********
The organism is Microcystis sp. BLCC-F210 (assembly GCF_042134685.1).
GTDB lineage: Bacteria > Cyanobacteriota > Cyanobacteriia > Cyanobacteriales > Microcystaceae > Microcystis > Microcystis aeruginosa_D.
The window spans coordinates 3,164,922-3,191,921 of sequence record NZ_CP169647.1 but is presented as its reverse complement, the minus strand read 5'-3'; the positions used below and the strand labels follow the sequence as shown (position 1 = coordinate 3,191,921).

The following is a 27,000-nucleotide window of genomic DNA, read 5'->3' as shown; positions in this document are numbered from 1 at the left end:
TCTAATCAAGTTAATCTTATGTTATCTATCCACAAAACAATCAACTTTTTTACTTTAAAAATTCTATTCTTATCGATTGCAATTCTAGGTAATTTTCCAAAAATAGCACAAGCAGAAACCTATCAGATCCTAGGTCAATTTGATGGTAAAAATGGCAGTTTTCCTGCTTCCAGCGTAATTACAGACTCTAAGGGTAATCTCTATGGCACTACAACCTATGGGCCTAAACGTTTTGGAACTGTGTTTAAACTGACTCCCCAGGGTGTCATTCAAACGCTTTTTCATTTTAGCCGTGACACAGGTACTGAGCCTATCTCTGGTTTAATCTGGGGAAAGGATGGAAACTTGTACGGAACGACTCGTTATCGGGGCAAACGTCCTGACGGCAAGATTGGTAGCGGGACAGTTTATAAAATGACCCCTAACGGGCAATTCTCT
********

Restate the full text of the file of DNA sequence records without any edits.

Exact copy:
The organism is Microcystis sp. BLCC-F210 (assembly GCF_042134685.1).
GTDB lineage: Bacteria > Cyanobacteriota > Cyanobacteriia > Cyanobacteriales > Microcystaceae > Microcystis > Microcystis aeruginosa_D.
The window spans coordinates 3,164,922-3,191,921 of sequence record NZ_CP169647.1 but is presented as its reverse complement, the minus strand read 5'-3'; the positions used below and the strand labels follow the sequence as shown (position 1 = coordinate 3,191,921).

The following is a 27,000-nucleotide window of genomic DNA, read 5'->3' as shown; positions in this document are numbered from 1 at the left end:
TCTAATCAAGTTAATCTTATGTTATCTATCCACAAAACAATCAACTTTTTTACTTTAAAAATTCTATTCTTATCGATTGCAATTCTAGGTAATTTTCCAAAAATAGCACAAGCAGAAACCTATCAGATCCTAGGTCAATTTGATGGTAAAAATGGCAGTTTTCCTGCTTCCAGCGTAATTACAGACTCTAAGGGTAATCTCTATGGCACTACAACCTATGGGCCTAAACGTTTTGGAACTGTGTTTAAACTGACTCCCCAGGGTGTCATTCAAACGCTTTTTCATTTTAGCCGTGACACAGGTACTGAGCCTATCTCTGGTTTAATCTGGGGAAAGGATGGAAACTTGTACGGAACGACTCGTTATCGGGGCAAACGTCCTGACGGCAAGATTGGTAGCGGGACAGTTTATAAAATGACCCCTAACGGGCAATTCTCT